• Consistency and accuracy of the classification of incidents.
• Consistency and accuracy prioritize incidents .
• Completeness and standardization of escalating and solving processes.
• Consistency and accuracy of the closure of incidents.

4th Performance:

Performance dimension requires clear and well defined set of measurement including metrics, critical success factors and procedures to reduce risk. Understanding the process as SLA contract suppliers affect the process, key handover between suppliers and your company, and finally management as a comprehensive process for understanding and performance management essential.Companies that fully utilize performance management, use so-called scoring cards or other objective metrics order to measure performance regularly and be negotiated. 5th Management: As an organization undergoing changes in the maturity model, and will be expected to increase management requirements to improve consistency between process performance and corporate needs. At the same time there will be getting active support from the managers of the organization and definition of the value of ITIL.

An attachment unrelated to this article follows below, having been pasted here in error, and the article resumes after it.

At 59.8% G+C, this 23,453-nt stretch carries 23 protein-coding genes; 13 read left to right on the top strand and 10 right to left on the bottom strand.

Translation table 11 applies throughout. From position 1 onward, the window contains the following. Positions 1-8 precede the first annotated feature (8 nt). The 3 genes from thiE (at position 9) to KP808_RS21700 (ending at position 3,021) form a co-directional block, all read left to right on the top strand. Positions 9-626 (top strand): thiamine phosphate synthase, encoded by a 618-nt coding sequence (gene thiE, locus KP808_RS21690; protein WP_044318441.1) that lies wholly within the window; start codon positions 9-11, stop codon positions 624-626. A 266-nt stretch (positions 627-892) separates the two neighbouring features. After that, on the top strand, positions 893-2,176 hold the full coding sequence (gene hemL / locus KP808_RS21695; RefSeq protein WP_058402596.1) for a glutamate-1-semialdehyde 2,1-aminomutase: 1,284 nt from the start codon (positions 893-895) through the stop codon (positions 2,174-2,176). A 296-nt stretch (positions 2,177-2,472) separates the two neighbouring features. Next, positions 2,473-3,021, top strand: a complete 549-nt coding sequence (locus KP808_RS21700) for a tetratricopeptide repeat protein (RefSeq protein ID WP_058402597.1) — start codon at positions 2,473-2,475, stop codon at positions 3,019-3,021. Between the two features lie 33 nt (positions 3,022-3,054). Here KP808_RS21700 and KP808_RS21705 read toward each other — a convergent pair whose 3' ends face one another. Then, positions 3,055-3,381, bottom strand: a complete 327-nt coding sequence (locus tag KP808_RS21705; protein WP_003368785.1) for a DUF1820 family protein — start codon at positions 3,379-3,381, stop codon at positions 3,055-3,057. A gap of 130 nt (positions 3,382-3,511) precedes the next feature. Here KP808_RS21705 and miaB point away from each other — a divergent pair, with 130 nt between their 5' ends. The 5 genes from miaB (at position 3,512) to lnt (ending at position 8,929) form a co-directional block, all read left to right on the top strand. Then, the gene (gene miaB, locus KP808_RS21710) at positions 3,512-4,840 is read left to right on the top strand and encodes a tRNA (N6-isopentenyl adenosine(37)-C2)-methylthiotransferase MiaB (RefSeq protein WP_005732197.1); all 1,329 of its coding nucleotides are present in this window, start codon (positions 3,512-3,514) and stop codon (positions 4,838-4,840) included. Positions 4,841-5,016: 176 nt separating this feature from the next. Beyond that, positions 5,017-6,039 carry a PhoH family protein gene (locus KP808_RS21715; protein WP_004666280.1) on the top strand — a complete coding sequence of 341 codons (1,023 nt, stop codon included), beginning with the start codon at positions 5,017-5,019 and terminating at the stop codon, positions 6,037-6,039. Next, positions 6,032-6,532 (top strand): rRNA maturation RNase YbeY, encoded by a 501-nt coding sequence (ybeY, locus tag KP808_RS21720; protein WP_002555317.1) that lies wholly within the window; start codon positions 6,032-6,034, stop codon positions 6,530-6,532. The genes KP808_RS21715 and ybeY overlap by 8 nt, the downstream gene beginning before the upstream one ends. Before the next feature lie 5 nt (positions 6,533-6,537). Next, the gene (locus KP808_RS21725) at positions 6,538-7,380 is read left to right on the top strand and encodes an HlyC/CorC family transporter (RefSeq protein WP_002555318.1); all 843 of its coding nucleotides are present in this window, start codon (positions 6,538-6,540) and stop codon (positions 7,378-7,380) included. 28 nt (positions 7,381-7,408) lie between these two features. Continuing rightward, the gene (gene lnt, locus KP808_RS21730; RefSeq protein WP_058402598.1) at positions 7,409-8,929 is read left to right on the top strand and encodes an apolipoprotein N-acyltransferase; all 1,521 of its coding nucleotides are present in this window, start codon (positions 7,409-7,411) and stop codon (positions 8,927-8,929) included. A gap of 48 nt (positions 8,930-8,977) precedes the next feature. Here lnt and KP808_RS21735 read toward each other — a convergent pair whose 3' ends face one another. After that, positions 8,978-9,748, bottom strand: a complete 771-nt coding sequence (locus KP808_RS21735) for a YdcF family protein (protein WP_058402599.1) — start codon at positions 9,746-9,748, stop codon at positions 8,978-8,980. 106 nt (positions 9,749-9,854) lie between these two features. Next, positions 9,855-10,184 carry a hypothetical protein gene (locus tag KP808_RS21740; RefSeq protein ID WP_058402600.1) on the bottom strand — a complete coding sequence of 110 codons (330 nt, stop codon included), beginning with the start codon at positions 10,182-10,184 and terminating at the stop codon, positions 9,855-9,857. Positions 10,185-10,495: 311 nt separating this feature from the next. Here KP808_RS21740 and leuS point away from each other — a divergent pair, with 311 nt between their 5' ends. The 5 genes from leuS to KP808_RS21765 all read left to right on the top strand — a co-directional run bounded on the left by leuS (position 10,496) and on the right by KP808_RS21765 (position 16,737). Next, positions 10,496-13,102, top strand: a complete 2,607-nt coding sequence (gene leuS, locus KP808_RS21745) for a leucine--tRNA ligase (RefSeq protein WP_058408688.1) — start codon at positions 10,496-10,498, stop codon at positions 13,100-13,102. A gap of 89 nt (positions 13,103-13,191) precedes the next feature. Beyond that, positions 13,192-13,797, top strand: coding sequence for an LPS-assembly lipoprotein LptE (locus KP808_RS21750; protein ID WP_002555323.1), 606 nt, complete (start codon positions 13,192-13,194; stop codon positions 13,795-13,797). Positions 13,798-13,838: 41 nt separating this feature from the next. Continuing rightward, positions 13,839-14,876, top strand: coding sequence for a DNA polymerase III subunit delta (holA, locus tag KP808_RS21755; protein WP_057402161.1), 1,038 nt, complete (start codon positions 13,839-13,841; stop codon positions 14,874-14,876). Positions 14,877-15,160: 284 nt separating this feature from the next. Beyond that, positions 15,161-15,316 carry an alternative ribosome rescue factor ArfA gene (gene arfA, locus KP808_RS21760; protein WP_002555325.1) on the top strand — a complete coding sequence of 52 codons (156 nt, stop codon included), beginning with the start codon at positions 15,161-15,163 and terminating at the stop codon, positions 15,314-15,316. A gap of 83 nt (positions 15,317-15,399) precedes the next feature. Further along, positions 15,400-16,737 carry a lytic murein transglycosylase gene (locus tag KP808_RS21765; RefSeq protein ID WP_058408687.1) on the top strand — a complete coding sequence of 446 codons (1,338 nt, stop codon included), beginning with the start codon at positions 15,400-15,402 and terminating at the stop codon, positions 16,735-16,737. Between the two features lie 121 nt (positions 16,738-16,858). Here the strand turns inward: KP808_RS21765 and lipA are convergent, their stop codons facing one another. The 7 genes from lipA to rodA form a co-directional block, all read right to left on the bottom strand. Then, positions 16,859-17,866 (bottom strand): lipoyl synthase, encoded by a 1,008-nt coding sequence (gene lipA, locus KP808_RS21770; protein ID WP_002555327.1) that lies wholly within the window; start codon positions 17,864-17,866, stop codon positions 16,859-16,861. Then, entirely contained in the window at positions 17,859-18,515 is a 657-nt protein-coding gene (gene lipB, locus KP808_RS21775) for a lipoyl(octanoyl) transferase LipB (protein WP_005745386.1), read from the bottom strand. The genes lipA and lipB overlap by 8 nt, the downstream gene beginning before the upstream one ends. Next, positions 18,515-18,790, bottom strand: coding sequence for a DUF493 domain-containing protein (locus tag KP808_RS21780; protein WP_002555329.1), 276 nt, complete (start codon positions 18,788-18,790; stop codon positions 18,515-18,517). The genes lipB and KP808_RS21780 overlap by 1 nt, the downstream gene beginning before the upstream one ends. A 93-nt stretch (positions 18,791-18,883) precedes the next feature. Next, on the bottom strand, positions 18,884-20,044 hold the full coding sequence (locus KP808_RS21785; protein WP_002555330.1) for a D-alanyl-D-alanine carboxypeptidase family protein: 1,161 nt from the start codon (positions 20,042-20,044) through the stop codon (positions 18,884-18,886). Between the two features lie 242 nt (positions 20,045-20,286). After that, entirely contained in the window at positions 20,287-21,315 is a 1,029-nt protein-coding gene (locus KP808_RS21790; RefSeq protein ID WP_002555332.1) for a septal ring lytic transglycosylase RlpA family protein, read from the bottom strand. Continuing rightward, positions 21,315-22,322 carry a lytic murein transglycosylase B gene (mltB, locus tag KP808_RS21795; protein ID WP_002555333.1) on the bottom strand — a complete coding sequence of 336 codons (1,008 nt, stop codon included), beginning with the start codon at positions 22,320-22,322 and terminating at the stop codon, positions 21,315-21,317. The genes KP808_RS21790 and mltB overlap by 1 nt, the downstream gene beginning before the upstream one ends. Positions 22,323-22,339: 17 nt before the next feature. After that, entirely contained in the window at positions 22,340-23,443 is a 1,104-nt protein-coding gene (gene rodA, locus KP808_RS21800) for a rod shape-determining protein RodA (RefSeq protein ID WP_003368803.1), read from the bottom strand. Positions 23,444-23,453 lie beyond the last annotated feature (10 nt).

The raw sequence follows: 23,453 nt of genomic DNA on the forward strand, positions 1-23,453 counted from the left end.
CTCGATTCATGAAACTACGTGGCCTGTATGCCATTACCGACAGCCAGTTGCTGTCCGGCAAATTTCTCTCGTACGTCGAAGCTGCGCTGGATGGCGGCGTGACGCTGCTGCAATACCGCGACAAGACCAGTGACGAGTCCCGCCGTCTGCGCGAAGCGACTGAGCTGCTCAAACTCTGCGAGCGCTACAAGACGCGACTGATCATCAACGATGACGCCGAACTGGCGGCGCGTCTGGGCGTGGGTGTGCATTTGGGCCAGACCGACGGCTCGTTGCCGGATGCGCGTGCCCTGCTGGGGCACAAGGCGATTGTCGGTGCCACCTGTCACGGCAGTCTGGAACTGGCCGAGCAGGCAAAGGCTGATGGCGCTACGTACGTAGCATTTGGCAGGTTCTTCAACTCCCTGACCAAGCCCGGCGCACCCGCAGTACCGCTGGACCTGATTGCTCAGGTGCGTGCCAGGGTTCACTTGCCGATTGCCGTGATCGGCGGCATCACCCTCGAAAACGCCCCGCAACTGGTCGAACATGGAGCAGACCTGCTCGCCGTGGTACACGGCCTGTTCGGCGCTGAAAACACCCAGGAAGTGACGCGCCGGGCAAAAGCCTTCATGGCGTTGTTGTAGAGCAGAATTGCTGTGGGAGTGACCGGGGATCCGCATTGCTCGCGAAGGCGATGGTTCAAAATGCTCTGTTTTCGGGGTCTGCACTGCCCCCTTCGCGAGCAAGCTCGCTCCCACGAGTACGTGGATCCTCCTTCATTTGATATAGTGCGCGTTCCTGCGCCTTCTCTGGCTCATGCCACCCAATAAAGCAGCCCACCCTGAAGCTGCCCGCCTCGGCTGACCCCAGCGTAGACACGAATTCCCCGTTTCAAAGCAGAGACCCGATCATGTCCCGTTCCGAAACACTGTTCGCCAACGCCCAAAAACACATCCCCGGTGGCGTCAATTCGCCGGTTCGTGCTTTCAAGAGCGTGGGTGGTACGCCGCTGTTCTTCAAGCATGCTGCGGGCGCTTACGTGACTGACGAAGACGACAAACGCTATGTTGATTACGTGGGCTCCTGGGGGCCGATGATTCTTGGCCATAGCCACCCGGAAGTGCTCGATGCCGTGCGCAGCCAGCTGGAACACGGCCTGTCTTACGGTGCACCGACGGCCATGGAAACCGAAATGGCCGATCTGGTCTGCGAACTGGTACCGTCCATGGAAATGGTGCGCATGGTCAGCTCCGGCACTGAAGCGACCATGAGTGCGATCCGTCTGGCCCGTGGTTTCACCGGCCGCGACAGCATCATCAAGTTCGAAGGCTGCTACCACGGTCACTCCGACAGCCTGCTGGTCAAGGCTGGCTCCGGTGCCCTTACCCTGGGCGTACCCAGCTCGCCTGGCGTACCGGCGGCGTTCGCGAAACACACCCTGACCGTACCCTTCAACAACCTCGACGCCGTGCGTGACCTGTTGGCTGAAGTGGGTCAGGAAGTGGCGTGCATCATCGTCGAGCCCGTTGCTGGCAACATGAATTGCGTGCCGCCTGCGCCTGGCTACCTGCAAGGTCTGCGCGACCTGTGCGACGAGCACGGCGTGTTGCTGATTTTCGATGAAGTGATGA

Using these criteria, the IT manager of a particular service can put the function in one of five maturity levels defined for each measurement.Note that this function can often be at the borderline of two levels of maturity. Manager of IT services can then evaluate the average maturity of functions within each dimension (ie, understanding the concepts, activities, process, power and control) and then determine the overall average maturity of functions.

The migration process maturity model is designed using the reference point of the final state according to ITIL, the which organizations proactively optimizes performance functions. Relies on the stage of maturity based on the capability with which organizations must go through to the final state reached. This phase migration methodology provides value to organizations in four main areas: Specific, well-defined objectives: maturity model based on the capability to define function at the physical level of short, medium and long term goals.Allows managers to transform the model of ITIL best practices at a high level to set them reach success.Transformation Plan: Understanding the function of the current level of maturity and the detailed steps required to reach a higher level enables an organization to define a realistic timetable for migration.